An interview with a new physiotherapy graduate, whose experience as a patient inspired her to pursue a whole new career
By Jennifer Trueland
It was when she was treating her last patient on her final student placement that Rachael Bailey really felt she had become that ‘magical’ thing – a physiotherapist.
Her clinical educator had challenged her to get a flicker or a muscle movement in a patient’s foot, and had given her five minutes in which to do it. ‘It was a foot that we were ge tting nothing from although we’d been trying desperately hard,’ she explains. ‘I did it after about three minutes. At that point I was like, it’s happened, I’m there, I’m a physio, I can do this. When we first met that patienthe was pretty much bedbound, and after this, he walked. That’s what nearly made me cry.’
That sense of achievement was hard-won. When Rachael was just 19 (she is now 25) she was hit by a devastating illness that left her unable to move, talk, eat or even breathe for herself. She could commuicate only by looking at objects – she couldn’t even blink as she couldn’t open or close her eyelids. At that time, she had just started studying criminology and psychology at Liverpool John Moores University and confesses that she had little notion of what a physiotherapist did. But her experience in hospital – including months in intensive care and rehabilitation – inspired a career path change.
‘I had been at university for six weeks and I was having a brilliant time,’ explains Rachael. ‘I had been feeling a bit poorly, but I’d been going out a lot, and I ended up seeing the out-of-hours GP. They told me that all freshers thought they had meningitis and treated me for a UTI. It cleared up and I figured that clearly they were right and I was just being a bit pathetic.’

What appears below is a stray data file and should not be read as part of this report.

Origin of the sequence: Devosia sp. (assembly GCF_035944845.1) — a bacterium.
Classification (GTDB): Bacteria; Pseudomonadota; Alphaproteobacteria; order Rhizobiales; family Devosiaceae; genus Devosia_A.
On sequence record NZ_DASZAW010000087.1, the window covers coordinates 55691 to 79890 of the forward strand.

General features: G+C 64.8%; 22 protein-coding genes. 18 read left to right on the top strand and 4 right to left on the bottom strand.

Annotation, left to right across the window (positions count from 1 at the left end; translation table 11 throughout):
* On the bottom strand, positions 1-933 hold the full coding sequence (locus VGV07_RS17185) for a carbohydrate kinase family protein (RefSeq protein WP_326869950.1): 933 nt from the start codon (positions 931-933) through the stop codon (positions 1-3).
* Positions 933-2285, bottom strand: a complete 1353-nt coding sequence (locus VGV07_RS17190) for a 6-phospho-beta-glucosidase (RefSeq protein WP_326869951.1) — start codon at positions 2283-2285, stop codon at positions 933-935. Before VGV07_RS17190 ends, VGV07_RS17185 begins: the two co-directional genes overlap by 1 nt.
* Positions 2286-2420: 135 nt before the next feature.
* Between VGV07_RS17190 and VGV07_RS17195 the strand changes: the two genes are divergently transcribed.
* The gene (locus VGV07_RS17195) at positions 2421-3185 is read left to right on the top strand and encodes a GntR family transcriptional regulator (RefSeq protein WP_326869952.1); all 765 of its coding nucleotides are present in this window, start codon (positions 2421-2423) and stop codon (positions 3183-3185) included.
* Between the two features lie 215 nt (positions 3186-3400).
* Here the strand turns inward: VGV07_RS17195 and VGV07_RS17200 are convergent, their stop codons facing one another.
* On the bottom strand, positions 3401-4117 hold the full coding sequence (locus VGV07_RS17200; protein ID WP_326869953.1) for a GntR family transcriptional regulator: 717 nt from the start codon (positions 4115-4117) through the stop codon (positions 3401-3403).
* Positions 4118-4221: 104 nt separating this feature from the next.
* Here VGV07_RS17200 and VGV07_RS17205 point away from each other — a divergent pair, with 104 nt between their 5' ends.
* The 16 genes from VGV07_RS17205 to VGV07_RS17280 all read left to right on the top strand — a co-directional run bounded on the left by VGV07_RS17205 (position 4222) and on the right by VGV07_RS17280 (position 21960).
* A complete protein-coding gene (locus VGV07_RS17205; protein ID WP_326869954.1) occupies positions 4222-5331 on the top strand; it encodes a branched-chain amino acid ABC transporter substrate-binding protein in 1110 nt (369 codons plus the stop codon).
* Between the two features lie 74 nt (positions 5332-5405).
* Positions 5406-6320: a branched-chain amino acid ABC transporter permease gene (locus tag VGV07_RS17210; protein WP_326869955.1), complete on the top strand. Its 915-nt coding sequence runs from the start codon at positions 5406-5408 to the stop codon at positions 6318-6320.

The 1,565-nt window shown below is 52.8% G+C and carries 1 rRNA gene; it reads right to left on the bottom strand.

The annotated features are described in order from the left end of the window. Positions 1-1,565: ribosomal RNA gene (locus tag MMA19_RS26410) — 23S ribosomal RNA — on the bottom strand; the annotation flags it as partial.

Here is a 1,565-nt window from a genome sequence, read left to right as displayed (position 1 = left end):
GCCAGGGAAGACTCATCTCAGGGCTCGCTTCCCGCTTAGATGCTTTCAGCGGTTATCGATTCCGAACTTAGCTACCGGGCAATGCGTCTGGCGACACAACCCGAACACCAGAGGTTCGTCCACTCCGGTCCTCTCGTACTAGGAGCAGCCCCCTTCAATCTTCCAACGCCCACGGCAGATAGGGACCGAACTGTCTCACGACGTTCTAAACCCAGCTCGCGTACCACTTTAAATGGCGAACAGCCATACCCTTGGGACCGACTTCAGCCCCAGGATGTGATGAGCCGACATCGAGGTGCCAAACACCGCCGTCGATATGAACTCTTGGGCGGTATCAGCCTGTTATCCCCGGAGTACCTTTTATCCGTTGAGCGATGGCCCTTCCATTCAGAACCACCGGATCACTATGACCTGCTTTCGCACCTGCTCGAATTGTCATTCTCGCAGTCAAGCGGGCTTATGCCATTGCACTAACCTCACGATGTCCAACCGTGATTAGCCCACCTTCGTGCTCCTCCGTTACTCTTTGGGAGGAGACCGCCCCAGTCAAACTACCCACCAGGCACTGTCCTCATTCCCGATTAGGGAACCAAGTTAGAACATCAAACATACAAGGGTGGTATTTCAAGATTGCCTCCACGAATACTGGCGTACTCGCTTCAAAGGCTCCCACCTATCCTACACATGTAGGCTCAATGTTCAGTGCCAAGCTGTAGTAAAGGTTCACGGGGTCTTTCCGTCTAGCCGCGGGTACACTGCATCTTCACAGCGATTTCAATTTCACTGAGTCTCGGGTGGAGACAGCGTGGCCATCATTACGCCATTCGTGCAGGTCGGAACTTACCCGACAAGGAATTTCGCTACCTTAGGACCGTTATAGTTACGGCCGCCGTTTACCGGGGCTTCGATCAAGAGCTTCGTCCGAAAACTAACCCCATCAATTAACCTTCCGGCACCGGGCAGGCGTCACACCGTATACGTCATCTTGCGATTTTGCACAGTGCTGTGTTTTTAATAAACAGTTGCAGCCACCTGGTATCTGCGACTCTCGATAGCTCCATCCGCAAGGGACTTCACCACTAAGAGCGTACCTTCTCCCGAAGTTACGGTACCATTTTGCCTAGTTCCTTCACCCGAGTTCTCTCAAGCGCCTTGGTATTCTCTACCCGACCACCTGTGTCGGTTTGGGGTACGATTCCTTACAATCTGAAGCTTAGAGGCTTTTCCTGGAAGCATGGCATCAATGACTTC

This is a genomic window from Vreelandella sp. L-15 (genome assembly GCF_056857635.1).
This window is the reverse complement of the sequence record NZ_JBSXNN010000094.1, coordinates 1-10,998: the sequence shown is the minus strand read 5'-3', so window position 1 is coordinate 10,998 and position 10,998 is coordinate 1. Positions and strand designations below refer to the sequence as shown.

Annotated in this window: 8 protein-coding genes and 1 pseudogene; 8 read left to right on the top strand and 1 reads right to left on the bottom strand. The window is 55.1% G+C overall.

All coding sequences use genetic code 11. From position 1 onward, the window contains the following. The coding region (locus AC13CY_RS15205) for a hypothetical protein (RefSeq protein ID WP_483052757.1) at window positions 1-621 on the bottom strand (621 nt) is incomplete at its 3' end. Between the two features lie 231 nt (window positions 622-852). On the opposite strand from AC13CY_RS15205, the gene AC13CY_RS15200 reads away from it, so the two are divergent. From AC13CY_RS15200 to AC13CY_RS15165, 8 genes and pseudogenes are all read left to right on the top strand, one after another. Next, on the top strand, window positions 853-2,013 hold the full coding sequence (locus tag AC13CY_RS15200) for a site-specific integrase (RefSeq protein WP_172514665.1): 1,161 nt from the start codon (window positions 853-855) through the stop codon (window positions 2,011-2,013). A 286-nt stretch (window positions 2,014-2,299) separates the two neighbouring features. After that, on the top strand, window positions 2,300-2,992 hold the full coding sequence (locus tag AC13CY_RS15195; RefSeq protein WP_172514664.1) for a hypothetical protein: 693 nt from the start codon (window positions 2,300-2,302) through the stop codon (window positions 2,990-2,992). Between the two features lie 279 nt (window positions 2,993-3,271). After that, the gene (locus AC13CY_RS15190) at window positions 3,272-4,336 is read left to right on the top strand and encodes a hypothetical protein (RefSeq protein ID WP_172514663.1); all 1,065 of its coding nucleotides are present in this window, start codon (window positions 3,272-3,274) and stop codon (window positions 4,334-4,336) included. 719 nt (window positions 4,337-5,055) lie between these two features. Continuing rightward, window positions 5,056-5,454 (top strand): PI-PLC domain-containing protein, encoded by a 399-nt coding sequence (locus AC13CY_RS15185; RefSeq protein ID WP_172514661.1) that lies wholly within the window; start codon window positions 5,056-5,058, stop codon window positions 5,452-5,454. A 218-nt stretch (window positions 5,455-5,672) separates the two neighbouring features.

She went home to Nottingham to see her family for the weekend and on a night out with friends, she noticed her legs felt strange – heavy and with tingling feet. The next morning she could barely get up, but put it down to a hangover or possibly a trapped nerve. Her condition continued to worsen, and the next day she woke up unable to move, and was taken by ambulance to Queens Medical Centre, Nottingham.
Seizure almost killed her
Within three hours, she had been diagnosed with Guillain-Barré syndrome (GBS), a neurological disorder where the body’s immune system attacks the nerves. ‘I remember them saying Guillain-Barré to me, so I gave it a Google and I thought “this is going to be fine”. I was 19, I used to go to the gym every day. I thought this only happens to older folks, it isn’t going to happen to me. But I sent it to my mum who went into panic mode.’
Her mother was right: the condition spread until it had affected her whole body and after a few days she was transferred to ITU and ventilated. Then she suffered a grand mal seizure which almost killed her and left her mother, who witnessed it, suffering from post-traumatic stress disorder.
Rachael was transferred to Nottingham City Hospital for further treatment and started the long process to recovery. ‘I started to get my facial expressions back, then my eyebrows, and my shoulders – which meant I could become very expressive,’ she says, admitting that at this point, she probably became ‘a proper diva’. ‘I don’t think I was as much of a diva that I was disliked, but I was definitely enough of a diva that I made someone’s shift hard work,’ she confesses.